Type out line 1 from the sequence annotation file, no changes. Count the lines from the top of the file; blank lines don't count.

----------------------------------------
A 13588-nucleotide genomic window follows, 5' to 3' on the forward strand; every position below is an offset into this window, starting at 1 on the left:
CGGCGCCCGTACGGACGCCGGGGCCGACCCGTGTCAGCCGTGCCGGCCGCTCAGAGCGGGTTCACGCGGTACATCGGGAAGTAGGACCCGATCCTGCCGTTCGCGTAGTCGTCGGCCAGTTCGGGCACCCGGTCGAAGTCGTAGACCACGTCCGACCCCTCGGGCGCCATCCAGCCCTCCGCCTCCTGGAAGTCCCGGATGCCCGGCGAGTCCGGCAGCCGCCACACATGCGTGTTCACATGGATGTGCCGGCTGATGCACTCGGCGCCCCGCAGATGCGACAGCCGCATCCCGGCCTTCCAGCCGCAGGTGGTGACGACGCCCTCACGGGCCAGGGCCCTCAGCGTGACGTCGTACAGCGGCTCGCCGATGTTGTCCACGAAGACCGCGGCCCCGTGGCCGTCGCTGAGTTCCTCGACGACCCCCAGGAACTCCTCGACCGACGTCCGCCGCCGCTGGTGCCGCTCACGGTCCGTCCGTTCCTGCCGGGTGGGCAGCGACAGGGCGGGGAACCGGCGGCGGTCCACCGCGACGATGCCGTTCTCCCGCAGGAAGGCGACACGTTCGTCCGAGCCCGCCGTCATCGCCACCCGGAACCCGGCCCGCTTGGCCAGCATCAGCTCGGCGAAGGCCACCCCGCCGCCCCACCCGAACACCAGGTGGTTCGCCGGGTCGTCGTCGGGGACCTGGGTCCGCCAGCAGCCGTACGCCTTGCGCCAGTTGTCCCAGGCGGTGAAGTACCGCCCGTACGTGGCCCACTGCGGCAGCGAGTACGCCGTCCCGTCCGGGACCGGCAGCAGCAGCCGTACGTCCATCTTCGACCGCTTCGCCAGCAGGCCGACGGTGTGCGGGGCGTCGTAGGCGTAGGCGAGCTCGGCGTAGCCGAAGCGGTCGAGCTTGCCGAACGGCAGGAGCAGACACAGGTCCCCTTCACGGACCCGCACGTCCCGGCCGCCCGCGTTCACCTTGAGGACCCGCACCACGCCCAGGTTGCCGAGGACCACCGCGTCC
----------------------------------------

A 13588-nucleotide genomic window follows, 5' to 3' on the forward strand; every position below is an offset into this window, starting at 1 on the left: